The Man Within was Graham Greene's first published book, and a big best seller back in 1929. He was very young when he wrote it, 25 years old,and you can feel it, especially in the love scenes, but heck, it's still Graham Greene, and he writes like a god. All the elements that appear in his later, more famous books--great plot, lush description, beautifully turned sentences, themes of love and God and faith and betrayal, of struggles with the dark side of human nature, they're all here.
A young man called Andrews has ratted on his friends, a gang of smugglers. He hides out from them in the first place he can find, an isolated cottage. A beautiful and saintly girl lives there and gives him shelter. He falls in love with her. She urges him to do the right thing, to go to court and testify against the smugglers.
Since this is Greeneland, everything is in shades of gray; the man he has betrayed is actually the only man who has ever been good to him, a kind of father figure. And Andrews is no hero; he didn't rat on his gang because they were criminals, he ratted on them because they treated him like he was a nobody. And nobody wants these men to go to jail; the townspeople, the police, and the courts are rife with corruption.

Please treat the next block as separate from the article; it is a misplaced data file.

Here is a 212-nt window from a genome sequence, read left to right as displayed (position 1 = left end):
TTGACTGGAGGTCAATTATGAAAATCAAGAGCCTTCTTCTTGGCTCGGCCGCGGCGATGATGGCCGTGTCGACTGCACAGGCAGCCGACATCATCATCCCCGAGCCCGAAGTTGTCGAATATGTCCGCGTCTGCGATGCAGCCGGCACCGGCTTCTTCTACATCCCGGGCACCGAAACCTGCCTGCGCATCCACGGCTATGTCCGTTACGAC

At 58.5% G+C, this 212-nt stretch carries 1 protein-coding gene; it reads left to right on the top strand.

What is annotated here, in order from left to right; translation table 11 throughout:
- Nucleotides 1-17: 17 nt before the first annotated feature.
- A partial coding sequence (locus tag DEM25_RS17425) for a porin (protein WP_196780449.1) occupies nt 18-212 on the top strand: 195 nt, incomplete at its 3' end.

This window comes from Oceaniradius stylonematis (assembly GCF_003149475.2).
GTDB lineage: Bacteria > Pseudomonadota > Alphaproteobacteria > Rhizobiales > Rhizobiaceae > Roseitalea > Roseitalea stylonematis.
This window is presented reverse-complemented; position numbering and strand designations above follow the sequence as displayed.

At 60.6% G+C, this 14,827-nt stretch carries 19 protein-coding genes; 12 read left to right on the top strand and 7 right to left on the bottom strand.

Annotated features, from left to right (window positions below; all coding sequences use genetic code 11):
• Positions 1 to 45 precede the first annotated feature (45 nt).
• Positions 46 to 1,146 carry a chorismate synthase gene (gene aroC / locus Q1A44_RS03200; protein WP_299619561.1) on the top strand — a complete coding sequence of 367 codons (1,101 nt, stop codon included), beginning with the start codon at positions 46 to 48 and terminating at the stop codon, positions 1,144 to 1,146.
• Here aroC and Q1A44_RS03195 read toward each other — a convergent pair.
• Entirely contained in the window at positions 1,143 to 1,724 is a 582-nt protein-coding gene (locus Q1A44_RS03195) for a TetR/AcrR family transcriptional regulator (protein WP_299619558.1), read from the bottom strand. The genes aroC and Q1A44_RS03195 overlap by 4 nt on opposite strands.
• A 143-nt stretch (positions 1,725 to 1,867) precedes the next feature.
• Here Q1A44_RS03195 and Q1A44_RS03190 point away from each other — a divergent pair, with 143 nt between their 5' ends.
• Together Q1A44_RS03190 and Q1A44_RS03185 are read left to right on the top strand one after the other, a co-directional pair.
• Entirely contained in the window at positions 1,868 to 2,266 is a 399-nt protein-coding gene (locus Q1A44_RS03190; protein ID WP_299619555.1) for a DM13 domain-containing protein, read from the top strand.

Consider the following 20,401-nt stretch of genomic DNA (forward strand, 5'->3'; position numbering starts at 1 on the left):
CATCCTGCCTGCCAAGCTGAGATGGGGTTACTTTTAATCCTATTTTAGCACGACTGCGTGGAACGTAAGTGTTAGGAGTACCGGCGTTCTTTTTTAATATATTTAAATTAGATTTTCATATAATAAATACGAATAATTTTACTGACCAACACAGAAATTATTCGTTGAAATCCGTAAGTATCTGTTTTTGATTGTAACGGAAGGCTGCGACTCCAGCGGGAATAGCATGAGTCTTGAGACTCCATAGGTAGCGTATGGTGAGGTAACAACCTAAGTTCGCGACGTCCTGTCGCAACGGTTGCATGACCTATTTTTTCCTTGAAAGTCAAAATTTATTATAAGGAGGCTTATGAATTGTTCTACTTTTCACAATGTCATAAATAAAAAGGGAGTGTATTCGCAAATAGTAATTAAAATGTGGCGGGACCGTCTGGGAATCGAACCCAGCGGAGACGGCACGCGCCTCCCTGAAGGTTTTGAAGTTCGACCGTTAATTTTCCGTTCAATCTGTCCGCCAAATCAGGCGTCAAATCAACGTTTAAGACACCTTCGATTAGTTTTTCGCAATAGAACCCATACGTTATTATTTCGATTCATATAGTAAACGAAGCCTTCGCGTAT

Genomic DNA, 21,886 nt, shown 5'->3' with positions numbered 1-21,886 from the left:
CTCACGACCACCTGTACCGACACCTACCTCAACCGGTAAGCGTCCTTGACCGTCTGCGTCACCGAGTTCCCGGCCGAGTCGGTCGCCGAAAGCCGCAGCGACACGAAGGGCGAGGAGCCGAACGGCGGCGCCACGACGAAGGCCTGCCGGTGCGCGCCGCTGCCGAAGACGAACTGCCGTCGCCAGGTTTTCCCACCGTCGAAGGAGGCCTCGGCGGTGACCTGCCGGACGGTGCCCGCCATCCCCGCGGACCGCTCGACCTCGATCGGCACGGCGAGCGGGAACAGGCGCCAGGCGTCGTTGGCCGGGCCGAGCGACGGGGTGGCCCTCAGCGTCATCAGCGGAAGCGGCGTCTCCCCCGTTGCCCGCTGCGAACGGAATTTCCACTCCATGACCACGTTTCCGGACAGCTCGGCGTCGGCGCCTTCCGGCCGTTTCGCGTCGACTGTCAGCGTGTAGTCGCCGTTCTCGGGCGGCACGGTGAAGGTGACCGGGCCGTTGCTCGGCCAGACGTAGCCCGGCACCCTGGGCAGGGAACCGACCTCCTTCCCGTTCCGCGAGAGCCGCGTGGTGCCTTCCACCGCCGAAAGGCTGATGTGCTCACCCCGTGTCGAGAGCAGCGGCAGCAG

Throughout the book, Andrews continually steps outside himself to question his motives and to struggle against his baser instincts. As the quote by Sir Thomas Browne says, "There's another man within me that's angry with me."
The Man Within begins as a standard Hollywood gangster movie, and ends as a soul-searing story of redemption. It's not The Heart of the Matter, it's not The End of the Affair, but it is a bit like going back in a time machine and seeing the first glimmerings of what turned out to be a world-straddling, God-given talent.